SONG LIEDER: Soprano Renée Fleming returned to The Kennedy Center in a performance with the National Symphony Orchestra with conductor Gianandrea Noseda, collaborating together for the first time.
by Patrick D. McCoy
Soprano Renée Fleming is certainly no stranger to The Kennedy Center. Whether she is performing with the National Symphony Orchestra, presented in recital by Washington Performing Arts or acting in an artistic capacity, her mere presence is one that is reason enough for celebration. That was no different om Friday night where loyal fans packed the concert hall for her appearance with the National Symphony Orchestra. Though she has performed with the National Symphony Orchestra on numerous occasions especially during the tenure of Christoph Eschenbach, this performance marked her first performance with music director Gianandrea Noseda at the helm.
The program itself was a rich offering of beloved Schubert songs treated to lush orchestral accompaniments, as well as incidental music from Franz Schubert’s opera “Rosamunde.” Opening the program was the overture from “Rosamunde” which set a dramatic tone for the evening with its dark, minor beginning, transitioning to a more spirited allegro section marked further by the upper sonorities of the winds and subtle punctuation by the principal timpanist Jauvon Gilliam. Conductor Gianandrea Noseda was a ‘ball of energy’ conducting the orchestra with verve and intense gesture. Likewise, the orchestra responded with articulation that gave life to the music, which was a constant throughout the evening.
To roaring applause, Ms. Fleming entered on the stage to the thunderous applause of the full house. What would this review be without mentioning the soprano’s stunning off the shoulder black and red gown with a dramatic, trailing train worthy of an ovation all on its own. One of Fleming’s endearing qualities is her ability to connect to her audience. Speaking directly to the audience she remarked that Schubert was a “prolific composer of song” and she encouraged the audience to follow along with the translations. Fleming went on to say that “music can be healing in times of uncertainty.”
“An Sylvia” was the first vocal offering of the program and provided a nice foreshadowing of the program. Unfortunately, the trumpet obbligato part seemed to detract from the vocal line in terms of balance between the voice and the instrument. In “Im Abendrot” Fleming’s voice blossomed and in particular navigated the selection with such control, especially in the middle of the voice. It was interesting how the program was structured. The vocal selections were threaded together by several movements of the Incidental Music from Schubert’s “Rosamunde.” These selections almost gave the listener an opportunity to ponder on the poignancy of the previously sung text. Four more vocal offerings by Ms. Fleming were featured on the first half. “Nacht und Träume” or “Nights and Dreams” was beautifully sung with an ethereal sense of yearning and hopefulness. “Die Forelle” was a marked contrast from the previous renderings. Here, Fleming’s voice danced around the instruments like a playful fish in water. It was truly remarkable how each verse of the song, though the same music took on new meaning at each reiteration.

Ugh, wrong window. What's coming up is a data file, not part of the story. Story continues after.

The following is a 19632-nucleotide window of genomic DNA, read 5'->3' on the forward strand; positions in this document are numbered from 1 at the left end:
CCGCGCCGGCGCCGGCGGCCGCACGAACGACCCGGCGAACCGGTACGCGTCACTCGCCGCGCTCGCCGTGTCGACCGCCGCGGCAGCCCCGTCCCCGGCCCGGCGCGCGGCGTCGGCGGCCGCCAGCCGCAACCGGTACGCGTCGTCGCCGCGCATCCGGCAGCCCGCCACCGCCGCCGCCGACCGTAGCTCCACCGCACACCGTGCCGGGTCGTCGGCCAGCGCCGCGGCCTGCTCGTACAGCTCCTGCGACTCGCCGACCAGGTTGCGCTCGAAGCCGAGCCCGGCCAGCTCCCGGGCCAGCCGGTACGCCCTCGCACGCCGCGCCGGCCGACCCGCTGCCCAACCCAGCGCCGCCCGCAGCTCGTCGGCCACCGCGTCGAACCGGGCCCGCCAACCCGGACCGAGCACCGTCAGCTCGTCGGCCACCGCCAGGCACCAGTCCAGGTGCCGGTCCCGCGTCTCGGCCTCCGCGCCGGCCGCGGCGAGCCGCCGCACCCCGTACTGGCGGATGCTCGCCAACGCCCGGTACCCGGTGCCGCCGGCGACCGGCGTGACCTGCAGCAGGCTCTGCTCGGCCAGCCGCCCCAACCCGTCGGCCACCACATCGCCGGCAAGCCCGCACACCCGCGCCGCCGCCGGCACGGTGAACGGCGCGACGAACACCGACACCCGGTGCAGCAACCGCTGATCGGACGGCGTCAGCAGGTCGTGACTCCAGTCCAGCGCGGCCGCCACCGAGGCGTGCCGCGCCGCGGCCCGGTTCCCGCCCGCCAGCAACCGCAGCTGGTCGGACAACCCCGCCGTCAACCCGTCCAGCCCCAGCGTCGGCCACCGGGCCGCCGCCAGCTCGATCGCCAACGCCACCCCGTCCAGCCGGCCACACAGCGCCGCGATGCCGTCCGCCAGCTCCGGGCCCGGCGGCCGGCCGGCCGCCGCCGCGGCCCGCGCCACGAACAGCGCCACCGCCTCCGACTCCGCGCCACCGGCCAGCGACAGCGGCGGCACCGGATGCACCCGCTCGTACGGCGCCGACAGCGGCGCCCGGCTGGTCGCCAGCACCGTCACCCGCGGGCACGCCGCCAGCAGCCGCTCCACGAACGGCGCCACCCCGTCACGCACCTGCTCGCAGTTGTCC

The timeless “Gretchen am Spinnrade” gave the soprano the opportunity to tap into the dramatic nature of her operatic experiences. Though this piece is certainly not operatic per se, it afforded the soprano a chance to bring a certain level of character and nuance thoughout as the piece progressed. From feelings of grief to immense angst, Fleming transported the listener through a wide range of emotions. Ending the first half of the program featuring Fleming was “An Die Musik” which tied perfectly into Fleming’s opening remarks.
Our time with Renée Fleming seemed to end all too quickly. The audience did not want to let her go. Cheering her through every entrance and exit, the hall was certainly packed with adoring fans. Much to great delight, the soprano offered the all-time favorite Schubert “Ave Maria” as an encore.
For a first outing with Noseda, it was a promising collaboration. It would have been more advantageous to have programmed “Rendering: by Luciano Berio at the very beginning of the program. Unfortunately, after being mesmerized by Fleming, it was difficult for the audience to turn its full attention back to the instrumental offerings of second half of the concert with Noseda and the NSO. Yet still, the vignettes of Schubert themes, treated with a twist was greeted with enthusiastic applause. With Fleming’s alluring charm and Noseda’s charismatic conducting, this makes promise for exciting future appearances together.
Read More About Past Appearances by Renée Fleming Chronicled by Patrick D. McCoy:
A native of Petersburg, VA, Patrick holds a BM in Vocal Performance from Virginia State University and a MM in Church Music for Shenandoah Conservatory. Formerly the Performing Arts Columnist for Washington Life Magazine, he currently is a freelance writer, publishing articles for several noted publications, including Early Music America, The Afro-American Newspaper, CBS Washington and Examiner.com. He is a member of the Music Critics Association of North America, National Association of Negro Musicians, Inc., a member of the Shenandoah University Alumni Board of Directors and Alpha Phi Alpha Fraternity, Inc. He serves as Organist/Choirmaster at Saint John’s Episcopal Church, Zion Parish in Beltsville, MD. Visit http://www.patrickdmccoy.com